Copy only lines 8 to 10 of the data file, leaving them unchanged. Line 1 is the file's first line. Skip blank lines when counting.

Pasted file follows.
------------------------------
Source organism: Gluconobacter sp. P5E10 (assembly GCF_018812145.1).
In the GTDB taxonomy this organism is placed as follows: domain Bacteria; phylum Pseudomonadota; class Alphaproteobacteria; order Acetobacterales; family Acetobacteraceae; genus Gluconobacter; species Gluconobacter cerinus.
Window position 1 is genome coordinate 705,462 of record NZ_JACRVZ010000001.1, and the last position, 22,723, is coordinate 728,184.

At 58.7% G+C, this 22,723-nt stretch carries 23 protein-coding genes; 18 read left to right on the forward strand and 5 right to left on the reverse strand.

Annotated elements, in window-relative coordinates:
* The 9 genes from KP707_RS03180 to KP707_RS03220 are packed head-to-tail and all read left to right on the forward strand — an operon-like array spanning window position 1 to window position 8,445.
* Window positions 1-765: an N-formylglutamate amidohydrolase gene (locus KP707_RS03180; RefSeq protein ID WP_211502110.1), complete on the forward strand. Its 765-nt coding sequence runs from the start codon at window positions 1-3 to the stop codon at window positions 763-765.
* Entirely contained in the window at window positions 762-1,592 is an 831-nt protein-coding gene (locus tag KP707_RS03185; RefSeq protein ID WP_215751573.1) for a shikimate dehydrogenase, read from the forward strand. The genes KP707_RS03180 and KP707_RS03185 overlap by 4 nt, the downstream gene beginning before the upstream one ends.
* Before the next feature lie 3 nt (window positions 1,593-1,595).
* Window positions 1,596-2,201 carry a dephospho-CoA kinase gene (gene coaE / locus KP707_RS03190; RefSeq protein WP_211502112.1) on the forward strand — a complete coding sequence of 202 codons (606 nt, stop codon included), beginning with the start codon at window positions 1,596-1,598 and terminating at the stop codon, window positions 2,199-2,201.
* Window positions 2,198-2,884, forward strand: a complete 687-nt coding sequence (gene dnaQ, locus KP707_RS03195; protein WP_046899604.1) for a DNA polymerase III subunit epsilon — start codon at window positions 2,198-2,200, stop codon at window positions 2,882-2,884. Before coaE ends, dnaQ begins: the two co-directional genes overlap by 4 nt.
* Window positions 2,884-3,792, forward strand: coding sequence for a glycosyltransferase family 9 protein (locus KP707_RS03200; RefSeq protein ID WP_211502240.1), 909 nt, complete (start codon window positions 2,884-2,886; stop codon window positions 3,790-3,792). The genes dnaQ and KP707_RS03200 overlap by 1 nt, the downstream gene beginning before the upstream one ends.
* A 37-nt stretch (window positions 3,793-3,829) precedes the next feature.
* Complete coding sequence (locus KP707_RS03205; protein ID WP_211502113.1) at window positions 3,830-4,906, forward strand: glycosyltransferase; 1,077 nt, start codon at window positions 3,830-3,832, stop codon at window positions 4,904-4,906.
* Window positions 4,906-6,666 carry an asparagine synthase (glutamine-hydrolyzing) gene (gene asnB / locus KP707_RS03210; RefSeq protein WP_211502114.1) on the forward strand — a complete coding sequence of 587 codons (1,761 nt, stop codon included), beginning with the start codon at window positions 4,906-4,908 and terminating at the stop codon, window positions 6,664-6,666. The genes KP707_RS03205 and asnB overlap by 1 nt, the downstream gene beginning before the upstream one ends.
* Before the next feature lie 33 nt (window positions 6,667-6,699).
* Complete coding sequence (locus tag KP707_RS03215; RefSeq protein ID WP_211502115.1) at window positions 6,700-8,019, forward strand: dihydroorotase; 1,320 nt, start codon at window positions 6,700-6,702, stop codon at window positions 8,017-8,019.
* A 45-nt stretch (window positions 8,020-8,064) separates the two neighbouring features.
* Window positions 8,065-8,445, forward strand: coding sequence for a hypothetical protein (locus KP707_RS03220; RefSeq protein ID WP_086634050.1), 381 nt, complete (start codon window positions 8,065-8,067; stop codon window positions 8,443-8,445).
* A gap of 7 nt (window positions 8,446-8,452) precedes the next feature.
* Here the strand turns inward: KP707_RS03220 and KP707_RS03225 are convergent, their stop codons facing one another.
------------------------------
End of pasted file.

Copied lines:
* Entirely contained in the window at window positions 762-1,592 is an 831-nt protein-coding gene (locus tag KP707_RS03185; RefSeq protein ID WP_215751573.1) for a shikimate dehydrogenase, read from the forward strand. The genes KP707_RS03180 and KP707_RS03185 overlap by 4 nt, the downstream gene beginning before the upstream one ends.
* Before the next feature lie 3 nt (window positions 1,593-1,595).
* Window positions 1,596-2,201 carry a dephospho-CoA kinase gene (gene coaE / locus KP707_RS03190; RefSeq protein WP_211502112.1) on the forward strand — a complete coding sequence of 202 codons (606 nt, stop codon included), beginning with the start codon at window positions 1,596-1,598 and terminating at the stop codon, window positions 2,199-2,201.